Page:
What do you see? Come back on Friday to see the answer!

Click here to see the images


Click here to see the answer

Findings: the PA radiograph shows an ill-defined opacity in the right mid-lung field (A, white arrows) which looks intrapulmonary. There is blunting of the right costophrenic angle, indicative of pleural disease (A, red arrow).

The main diagnostic findings are seen in the lateral view. There are oblique posterior pulmonary strands (“crow’s feet”) (B, white arrow) which lead our attention to a posterior vertical white line (B, red arrows), which represents calcified pleura.
A negative finding is the absence of pulmonary disease in the lateral view.

These findings are better seen in the cone down views (C and D, arrows) .

Analysis of findings:
1. Apparent pulmonary disease in the PA radiograph
2. No visible pulmonary disease in the lateral view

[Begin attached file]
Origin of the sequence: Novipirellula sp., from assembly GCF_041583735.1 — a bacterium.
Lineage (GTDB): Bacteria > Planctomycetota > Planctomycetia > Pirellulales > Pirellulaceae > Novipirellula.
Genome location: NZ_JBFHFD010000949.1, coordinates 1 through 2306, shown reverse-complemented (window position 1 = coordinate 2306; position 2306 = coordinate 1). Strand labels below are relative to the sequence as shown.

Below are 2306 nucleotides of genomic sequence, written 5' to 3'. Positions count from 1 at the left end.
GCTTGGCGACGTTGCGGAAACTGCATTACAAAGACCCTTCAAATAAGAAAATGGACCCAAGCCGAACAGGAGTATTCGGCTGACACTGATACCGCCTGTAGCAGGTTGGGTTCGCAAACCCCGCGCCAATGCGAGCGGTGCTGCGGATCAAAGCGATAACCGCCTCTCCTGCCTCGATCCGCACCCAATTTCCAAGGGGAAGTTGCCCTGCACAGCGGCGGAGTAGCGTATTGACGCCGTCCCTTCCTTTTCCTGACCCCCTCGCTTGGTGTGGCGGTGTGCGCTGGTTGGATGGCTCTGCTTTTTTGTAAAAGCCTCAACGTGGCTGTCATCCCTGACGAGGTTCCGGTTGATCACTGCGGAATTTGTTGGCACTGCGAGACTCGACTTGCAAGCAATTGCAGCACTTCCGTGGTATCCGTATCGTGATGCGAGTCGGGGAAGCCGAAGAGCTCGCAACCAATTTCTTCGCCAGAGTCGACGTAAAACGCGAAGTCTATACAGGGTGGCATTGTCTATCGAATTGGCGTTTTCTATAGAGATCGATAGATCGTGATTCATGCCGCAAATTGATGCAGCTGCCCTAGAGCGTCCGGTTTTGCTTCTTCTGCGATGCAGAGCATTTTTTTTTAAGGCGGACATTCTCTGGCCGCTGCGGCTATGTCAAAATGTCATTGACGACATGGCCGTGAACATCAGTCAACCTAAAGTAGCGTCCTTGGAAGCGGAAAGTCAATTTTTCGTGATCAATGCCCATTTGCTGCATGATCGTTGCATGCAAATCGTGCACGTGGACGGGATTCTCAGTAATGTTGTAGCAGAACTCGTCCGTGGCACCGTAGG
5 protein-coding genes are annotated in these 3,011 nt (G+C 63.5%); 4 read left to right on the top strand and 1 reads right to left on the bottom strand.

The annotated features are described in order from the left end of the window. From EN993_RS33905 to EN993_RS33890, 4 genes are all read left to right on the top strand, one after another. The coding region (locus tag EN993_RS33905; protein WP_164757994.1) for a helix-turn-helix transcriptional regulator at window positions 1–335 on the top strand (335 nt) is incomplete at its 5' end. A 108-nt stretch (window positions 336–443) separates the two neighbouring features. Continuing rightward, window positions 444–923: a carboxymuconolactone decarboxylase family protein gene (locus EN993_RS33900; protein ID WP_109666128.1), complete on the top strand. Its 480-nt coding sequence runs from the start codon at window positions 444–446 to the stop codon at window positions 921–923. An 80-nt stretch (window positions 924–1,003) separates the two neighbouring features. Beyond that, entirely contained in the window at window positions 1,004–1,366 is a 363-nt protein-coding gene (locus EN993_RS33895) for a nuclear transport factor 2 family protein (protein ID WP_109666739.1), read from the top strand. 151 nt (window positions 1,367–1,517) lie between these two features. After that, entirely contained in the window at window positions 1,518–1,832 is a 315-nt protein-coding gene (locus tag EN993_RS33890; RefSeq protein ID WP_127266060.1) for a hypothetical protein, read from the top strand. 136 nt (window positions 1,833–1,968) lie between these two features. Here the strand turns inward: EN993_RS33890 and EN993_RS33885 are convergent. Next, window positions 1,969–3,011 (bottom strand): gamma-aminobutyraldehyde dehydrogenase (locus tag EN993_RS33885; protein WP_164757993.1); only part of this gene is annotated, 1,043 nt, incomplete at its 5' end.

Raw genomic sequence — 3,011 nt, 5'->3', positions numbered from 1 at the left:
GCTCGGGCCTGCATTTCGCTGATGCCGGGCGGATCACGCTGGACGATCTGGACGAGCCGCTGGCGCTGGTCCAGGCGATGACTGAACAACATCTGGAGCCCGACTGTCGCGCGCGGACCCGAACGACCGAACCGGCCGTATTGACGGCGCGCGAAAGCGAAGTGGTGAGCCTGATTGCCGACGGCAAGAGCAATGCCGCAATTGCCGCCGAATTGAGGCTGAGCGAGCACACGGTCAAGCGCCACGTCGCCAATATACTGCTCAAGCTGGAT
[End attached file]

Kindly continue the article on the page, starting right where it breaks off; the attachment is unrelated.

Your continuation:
3. Blunting of costophrenic angle with calcified posterior pleura
4. Crow’s feet

Summing up the findings: The apparent pulmonary disease in the PA view, which was not seen in the lateral view, together with chronic pleural disease (evidenced by blunting of the costophrenic angle and calcified posterior pleura) are highly suggestive of pleural disease simulating a pulmonary infiltrate.

APPARENT PULMONARY DISEASE IN THE PA RADIOGRAPH, NOT SEEN IN THE LATERAL VIEW + CALCIFIED PLEURA IN THE LATERAL VIEW = CALCIFIED PLEURA SIMULATING PULMONARY DISEASE.

Enhanced axial CT confirms the posterior calcified pleura (A, arrow), the lack of pulmonary infiltrate, and the crow’s feet adjacent to the diseased pleura (B, red arrow).